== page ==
Both authors contributed equally to this paper.
Horned lizards (Phrynosoma) incapacitate dangerous ant prey with mucus
Article first published online: 20 JUN 2008
Copyright © 2008 Wiley-Liss, Inc., A Wiley Company
Journal of Experimental Zoology Part A: Ecological Genetics and Physiology
Volume 309A, Issue 8, pages 447–459, October 2008
How to Cite
Sherbrooke, W. C. and Schwenk, K. (2008), Horned lizards (Phrynosoma) incapacitate dangerous ant prey with mucus. J. Exp. Zool., 309A: 447–459. doi: 10.1002/jez.472
- Issue published online: 30 AUG 2008
- Article first published online: 20 JUN 2008
- Manuscript Accepted: 13 MAY 2008
- Manuscript Revised: 6 MAY 2008
- Manuscript Received: 9 AUG 2007
- National Science Foundation. Grant Number: NSF IBN-9601173
- University of Connecticut Research Foundation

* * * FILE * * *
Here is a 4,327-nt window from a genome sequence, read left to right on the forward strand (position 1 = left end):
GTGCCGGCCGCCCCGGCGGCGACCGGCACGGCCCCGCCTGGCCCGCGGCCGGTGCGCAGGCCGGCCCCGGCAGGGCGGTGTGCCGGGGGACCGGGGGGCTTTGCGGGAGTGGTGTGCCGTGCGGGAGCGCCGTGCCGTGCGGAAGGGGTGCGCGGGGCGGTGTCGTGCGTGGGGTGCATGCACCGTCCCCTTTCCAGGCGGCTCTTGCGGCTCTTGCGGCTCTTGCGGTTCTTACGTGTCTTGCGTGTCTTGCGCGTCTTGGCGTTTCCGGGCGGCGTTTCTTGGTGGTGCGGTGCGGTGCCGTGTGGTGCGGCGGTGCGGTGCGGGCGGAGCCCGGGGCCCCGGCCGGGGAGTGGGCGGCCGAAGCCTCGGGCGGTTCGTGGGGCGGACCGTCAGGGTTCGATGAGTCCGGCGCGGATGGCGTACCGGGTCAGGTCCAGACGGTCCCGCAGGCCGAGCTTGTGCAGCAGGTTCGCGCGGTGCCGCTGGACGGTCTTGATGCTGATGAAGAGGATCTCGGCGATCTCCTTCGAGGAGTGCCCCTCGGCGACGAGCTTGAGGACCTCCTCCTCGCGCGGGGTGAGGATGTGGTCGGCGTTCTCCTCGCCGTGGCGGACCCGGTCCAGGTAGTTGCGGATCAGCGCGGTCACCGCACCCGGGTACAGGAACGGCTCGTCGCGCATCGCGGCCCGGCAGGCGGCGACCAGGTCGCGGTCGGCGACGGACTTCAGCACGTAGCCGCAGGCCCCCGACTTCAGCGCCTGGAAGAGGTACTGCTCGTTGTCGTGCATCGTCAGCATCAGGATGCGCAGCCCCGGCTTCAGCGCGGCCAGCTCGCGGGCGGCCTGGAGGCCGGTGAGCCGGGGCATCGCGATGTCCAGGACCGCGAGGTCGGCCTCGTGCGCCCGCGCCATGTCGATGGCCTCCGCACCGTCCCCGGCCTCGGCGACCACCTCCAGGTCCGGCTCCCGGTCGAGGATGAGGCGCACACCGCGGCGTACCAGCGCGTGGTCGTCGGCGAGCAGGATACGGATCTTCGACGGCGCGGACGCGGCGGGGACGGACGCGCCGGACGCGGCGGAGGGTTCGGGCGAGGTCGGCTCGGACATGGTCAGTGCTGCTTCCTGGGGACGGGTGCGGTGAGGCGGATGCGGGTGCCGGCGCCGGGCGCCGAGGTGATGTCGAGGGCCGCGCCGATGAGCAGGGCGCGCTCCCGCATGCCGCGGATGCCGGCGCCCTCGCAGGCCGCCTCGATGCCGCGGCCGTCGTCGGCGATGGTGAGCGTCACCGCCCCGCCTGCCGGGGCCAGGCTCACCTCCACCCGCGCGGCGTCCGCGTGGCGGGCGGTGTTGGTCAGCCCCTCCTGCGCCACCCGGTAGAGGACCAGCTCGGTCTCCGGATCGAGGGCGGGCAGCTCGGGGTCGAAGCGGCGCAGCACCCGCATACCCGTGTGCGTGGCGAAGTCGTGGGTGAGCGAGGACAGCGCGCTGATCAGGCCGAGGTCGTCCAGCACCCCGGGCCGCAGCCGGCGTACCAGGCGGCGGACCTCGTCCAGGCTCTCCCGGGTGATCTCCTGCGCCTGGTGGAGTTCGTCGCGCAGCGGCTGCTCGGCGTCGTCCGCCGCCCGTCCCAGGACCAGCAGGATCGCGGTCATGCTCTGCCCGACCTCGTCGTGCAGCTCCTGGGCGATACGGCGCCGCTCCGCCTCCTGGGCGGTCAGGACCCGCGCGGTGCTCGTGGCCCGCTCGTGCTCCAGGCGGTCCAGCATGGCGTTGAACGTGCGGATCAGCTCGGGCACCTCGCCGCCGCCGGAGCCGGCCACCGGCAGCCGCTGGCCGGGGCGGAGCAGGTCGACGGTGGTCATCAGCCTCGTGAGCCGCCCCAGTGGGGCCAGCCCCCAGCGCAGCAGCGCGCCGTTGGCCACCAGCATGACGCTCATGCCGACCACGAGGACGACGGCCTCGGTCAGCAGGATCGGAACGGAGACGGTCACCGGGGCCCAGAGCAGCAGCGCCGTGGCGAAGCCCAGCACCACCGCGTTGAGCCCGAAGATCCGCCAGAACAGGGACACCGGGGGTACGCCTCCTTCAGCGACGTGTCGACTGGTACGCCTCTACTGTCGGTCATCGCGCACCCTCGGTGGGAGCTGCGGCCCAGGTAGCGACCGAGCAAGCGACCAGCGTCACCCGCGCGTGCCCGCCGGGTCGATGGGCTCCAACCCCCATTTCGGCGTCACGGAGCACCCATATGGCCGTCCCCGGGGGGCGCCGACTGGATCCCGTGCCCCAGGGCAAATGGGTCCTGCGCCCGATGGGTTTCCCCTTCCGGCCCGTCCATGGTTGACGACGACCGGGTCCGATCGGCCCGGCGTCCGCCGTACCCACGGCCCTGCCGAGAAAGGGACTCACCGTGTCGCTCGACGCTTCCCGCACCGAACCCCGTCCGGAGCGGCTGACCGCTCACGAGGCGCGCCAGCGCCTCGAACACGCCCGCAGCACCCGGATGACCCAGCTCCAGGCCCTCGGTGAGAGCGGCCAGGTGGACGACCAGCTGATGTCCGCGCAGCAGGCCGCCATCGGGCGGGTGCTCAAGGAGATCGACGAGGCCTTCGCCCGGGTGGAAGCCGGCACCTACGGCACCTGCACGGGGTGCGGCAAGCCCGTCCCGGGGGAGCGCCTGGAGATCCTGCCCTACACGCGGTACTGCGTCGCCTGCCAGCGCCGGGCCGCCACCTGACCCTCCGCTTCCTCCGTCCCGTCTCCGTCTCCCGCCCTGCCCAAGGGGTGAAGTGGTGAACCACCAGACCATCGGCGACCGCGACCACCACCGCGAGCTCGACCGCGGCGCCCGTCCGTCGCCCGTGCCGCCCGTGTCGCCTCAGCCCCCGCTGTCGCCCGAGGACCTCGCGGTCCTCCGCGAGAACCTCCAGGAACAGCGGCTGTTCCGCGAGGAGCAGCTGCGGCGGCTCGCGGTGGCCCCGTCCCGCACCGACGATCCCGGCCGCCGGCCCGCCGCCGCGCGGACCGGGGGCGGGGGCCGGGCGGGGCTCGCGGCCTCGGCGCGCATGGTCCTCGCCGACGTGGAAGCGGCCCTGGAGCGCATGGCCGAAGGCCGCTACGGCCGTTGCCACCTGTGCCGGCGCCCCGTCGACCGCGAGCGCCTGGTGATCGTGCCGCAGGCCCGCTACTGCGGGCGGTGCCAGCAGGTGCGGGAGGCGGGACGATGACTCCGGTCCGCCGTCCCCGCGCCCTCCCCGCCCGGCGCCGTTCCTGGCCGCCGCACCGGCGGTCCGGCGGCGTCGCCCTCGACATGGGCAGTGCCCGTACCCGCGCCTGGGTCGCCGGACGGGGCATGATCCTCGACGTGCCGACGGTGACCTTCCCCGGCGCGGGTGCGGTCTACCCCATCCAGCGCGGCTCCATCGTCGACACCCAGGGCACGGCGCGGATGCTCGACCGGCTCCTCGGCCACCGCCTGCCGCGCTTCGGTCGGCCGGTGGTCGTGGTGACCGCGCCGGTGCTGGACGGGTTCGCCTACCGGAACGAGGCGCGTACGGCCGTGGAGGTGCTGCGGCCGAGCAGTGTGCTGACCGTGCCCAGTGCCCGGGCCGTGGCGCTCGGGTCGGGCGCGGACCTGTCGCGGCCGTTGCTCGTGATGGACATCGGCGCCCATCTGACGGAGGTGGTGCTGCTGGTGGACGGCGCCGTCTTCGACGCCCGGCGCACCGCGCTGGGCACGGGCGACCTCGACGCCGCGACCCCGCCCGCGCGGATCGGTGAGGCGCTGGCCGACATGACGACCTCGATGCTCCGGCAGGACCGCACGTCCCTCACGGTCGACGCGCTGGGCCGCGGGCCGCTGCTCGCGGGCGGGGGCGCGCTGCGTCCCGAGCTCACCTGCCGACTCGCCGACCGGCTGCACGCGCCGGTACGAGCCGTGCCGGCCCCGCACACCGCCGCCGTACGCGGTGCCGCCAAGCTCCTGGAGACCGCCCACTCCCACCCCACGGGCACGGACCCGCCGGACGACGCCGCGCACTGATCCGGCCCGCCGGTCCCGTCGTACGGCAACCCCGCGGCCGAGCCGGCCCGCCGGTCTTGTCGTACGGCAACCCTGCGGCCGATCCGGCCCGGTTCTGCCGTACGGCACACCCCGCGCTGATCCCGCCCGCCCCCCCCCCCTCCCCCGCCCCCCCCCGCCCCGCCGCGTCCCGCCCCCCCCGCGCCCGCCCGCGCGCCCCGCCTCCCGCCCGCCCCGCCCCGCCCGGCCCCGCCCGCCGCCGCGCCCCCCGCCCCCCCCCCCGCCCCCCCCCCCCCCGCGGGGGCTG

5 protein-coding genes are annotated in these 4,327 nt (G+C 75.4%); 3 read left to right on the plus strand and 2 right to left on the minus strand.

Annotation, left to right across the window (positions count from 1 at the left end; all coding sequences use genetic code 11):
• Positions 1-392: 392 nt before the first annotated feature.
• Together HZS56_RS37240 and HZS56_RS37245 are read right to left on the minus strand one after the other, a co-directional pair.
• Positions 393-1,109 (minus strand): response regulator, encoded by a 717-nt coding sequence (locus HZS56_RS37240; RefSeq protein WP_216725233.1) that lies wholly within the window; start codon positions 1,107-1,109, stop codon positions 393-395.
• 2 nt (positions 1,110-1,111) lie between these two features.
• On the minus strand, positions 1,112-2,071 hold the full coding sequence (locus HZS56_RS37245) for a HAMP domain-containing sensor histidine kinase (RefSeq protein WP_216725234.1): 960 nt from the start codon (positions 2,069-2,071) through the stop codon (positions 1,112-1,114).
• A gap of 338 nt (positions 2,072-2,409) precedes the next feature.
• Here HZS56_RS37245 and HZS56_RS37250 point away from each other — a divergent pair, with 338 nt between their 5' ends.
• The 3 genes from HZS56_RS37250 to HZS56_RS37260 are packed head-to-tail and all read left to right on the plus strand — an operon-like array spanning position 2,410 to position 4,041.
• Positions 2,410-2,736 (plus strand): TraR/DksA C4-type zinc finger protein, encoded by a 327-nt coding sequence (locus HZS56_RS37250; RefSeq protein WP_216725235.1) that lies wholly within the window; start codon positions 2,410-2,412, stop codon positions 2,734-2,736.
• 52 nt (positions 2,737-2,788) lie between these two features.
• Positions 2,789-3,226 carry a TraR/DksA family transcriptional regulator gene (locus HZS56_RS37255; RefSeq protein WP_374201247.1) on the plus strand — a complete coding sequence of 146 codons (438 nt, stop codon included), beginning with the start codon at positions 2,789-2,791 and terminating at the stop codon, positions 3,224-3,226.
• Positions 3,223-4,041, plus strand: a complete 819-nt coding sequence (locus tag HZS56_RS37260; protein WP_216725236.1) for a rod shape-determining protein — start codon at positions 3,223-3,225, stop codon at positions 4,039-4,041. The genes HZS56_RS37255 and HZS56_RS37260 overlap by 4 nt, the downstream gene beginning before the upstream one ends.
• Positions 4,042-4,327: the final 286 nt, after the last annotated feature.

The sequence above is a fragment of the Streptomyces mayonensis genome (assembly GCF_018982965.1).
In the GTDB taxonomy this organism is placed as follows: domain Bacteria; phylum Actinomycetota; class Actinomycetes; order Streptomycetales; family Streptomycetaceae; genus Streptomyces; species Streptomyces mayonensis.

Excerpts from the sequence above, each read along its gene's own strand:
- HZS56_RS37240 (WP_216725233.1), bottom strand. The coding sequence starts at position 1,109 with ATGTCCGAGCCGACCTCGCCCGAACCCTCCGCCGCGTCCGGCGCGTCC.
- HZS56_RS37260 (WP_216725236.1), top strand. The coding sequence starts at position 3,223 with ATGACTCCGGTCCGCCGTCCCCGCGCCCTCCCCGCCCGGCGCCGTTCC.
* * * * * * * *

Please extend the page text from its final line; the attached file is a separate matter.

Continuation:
Horned lizards (Iguanidae, Phrynosomatinae, Phrynosoma) are morphologically specialized reptiles characterized by squat, tank-like bodies, short limbs, blunt snouts, spines and cranial horns, among other traits. They are unusual among lizards in the degree to which they specialize on a diet of ants, but exceptional in the number of pugnacious, highly venomous, stinging ants they consume, especially harvester ants (genus Pogonomyrmex). Like other iguanian lizards, they capture insect prey on the tongue, but unlike other lizards, they neither bite nor chew dangerous prey before swallowing. Instead, they employ a unique kinematic pattern in which prey capture, transport and swallowing are combined into a single feeding stage, apparently leaving the mouth, pharynx, esophagus and stomach vulnerable to bites and stings. Nevertheless, horned lizards consume dozens of harvester ants without harm. We show that their derived feeding kinematics are associated with unique, mucus-secreting pharyngeal papillae that apparently serve to immobilize and incapacitate dangerous ants as they are swallowed by compacting them and binding them in mucus strands. Radially branched esophageal folds provide additional mucus-secreting surfaces the ants pass through as they are swallowed. Ants extracted from fresh-killed horned lizard stomachs are curled ventrally into balls and bound in mucus. We conclude that the pharyngeal papillae, in association with a unique form of hyolingual prey transport and swallowing, are horned lizard adaptations related to a diet of dangerous prey. Harvester ant defensive weapons, along with horned lizard adaptations against such weapons, suggest a long-term, predator–prey, co-evolutionary arms race between Phrynosoma and Pogonomyrmex. J. Exp. Zool. 309A:447–459, 2008. © 2008 Wiley-Liss, Inc.